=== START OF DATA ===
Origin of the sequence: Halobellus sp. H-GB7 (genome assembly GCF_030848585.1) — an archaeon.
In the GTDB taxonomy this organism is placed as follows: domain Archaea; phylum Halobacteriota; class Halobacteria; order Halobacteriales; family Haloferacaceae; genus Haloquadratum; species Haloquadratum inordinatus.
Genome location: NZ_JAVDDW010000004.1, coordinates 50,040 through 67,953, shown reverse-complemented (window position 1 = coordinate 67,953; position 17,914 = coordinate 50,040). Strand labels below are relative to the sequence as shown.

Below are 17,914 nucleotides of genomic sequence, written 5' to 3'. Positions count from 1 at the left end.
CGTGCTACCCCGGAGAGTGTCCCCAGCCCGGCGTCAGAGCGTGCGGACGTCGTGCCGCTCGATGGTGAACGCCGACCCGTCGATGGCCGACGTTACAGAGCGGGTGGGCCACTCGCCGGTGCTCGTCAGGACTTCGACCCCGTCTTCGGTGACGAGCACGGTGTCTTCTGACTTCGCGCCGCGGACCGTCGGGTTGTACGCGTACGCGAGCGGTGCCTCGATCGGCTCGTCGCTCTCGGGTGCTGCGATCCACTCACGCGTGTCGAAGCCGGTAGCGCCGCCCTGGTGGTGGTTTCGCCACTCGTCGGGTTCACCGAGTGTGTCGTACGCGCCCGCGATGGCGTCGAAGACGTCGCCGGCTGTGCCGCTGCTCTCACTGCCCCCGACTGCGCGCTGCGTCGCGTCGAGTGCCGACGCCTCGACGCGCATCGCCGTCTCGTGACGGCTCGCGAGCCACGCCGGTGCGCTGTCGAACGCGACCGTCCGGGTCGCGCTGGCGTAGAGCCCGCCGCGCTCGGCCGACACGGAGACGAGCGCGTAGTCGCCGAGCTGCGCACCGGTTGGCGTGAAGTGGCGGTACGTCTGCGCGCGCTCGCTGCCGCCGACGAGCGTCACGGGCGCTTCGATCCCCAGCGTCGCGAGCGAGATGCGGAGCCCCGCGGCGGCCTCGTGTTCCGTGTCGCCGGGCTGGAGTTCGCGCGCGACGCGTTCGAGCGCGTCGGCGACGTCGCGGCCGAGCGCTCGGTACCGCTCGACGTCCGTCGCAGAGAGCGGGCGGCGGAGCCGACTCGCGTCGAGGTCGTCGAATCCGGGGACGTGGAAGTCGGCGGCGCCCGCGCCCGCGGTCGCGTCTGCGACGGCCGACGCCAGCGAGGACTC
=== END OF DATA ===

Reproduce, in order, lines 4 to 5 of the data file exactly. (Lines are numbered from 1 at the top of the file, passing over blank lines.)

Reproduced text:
Below are 17,914 nucleotides of genomic sequence, written 5' to 3'. Positions count from 1 at the left end.
CGTGCTACCCCGGAGAGTGTCCCCAGCCCGGCGTCAGAGCGTGCGGACGTCGTGCCGCTCGATGGTGAACGCCGACCCGTCGATGGCCGACGTTACAGAGCGGGTGGGCCACTCGCCGGTGCTCGTCAGGACTTCGACCCCGTCTTCGGTGACGAGCACGGTGTCTTCTGACTTCGCGCCGCGGACCGTCGGGTTGTACGCGTACGCGAGCGGTGCCTCGATCGGCTCGTCGCTCTCGGGTGCTGCGATCCACTCACGCGTGTCGAAGCCGGTAGCGCCGCCCTGGTGGTGGTTTCGCCACTCGTCGGGTTCACCGAGTGTGTCGTACGCGCCCGCGATGGCGTCGAAGACGTCGCCGGCTGTGCCGCTGCTCTCACTGCCCCCGACTGCGCGCTGCGTCGCGTCGAGTGCCGACGCCTCGACGCGCATCGCCGTCTCGTGACGGCTCGCGAGCCACGCCGGTGCGCTGTCGAACGCGACCGTCCGGGTCGCGCTGGCGTAGAGCCCGCCGCGCTCGGCCGACACGGAGACGAGCGCGTAGTCGCCGAGCTGCGCACCGGTTGGCGTGAAGTGGCGGTACGTCTGCGCGCGCTCGCTGCCGCCGACGAGCGTCACGGGCGCTTCGATCCCCAGCGTCGCGAGCGAGATGCGGAGCCCCGCGGCGGCCTCGTGTTCCGTGTCGCCGGGCTGGAGTTCGCGCGCGACGCGTTCGAGCGCGTCGGCGACGTCGCGGCCGAGCGCTCGGTACCGCTCGACGTCCGTCGCAGAGAGCGGGCGGCGGAGCCGACTCGCGTCGAGGTCGTCGAATCCGGGGACGTGGAAGTCGGCGGCGCCCGCGCCCGCGGTCGCGTCTGCGACGGCCGACGCCAGCGAGGACTC